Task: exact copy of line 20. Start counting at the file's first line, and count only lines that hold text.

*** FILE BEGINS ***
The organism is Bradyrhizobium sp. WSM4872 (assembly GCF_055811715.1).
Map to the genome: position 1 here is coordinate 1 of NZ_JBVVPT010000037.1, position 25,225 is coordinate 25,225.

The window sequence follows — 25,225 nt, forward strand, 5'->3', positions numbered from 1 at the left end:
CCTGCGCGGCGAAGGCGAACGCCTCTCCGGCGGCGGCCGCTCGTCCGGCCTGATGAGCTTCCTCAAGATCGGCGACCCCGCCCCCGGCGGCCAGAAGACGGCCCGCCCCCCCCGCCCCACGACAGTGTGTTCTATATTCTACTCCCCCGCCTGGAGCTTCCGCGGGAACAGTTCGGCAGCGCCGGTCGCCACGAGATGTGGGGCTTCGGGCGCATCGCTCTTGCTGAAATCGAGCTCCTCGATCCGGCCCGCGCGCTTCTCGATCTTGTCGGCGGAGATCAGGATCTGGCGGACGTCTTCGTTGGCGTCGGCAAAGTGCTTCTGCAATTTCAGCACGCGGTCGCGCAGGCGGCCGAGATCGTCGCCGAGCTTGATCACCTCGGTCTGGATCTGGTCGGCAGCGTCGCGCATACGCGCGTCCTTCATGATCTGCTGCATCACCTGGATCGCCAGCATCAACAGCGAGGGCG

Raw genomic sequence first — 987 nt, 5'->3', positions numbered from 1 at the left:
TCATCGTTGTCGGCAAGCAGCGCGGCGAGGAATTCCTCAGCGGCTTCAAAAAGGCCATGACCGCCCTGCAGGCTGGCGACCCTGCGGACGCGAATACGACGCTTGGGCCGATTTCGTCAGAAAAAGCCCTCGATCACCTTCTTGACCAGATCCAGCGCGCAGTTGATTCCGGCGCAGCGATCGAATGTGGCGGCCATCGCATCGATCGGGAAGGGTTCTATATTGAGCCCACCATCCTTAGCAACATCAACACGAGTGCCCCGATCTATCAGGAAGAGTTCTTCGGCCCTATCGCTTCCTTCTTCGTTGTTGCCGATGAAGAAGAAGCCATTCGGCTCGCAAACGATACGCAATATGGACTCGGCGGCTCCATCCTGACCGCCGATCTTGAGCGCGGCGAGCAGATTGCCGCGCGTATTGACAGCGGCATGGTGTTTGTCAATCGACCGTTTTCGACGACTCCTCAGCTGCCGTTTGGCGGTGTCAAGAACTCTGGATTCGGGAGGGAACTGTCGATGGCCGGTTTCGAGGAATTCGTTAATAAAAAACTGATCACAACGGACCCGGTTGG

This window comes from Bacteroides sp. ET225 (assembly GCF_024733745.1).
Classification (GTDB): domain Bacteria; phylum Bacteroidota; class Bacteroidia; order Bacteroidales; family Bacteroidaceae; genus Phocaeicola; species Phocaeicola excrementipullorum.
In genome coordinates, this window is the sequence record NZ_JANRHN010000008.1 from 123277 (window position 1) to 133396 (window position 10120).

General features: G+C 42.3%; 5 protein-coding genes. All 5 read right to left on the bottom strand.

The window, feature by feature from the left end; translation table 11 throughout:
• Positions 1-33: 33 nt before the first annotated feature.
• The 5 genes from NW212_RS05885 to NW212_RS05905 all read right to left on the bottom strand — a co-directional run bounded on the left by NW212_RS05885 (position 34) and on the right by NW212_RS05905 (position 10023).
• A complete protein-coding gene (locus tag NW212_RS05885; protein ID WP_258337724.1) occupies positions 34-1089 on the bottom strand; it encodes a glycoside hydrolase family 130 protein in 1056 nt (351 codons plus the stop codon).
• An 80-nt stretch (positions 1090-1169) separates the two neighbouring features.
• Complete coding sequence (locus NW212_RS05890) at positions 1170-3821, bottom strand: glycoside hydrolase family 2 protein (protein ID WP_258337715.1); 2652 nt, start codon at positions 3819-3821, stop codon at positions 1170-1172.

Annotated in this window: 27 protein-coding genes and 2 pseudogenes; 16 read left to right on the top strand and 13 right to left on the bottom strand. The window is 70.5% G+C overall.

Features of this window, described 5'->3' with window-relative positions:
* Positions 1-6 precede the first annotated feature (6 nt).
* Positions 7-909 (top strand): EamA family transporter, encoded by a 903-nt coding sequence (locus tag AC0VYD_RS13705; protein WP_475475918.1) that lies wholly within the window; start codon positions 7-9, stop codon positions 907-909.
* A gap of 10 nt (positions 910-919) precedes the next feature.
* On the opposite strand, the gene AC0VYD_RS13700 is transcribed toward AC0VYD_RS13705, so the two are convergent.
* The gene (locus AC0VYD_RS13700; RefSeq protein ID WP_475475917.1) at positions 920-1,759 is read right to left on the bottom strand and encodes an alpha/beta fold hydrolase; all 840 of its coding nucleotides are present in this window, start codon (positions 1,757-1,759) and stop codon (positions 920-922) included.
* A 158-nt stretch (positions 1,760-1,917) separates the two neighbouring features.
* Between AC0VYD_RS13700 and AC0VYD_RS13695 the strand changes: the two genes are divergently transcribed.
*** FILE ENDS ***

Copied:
* Positions 7-909 (top strand): EamA family transporter, encoded by a 903-nt coding sequence (locus tag AC0VYD_RS13705; protein WP_475475918.1) that lies wholly within the window; start codon positions 7-9, stop codon positions 907-909.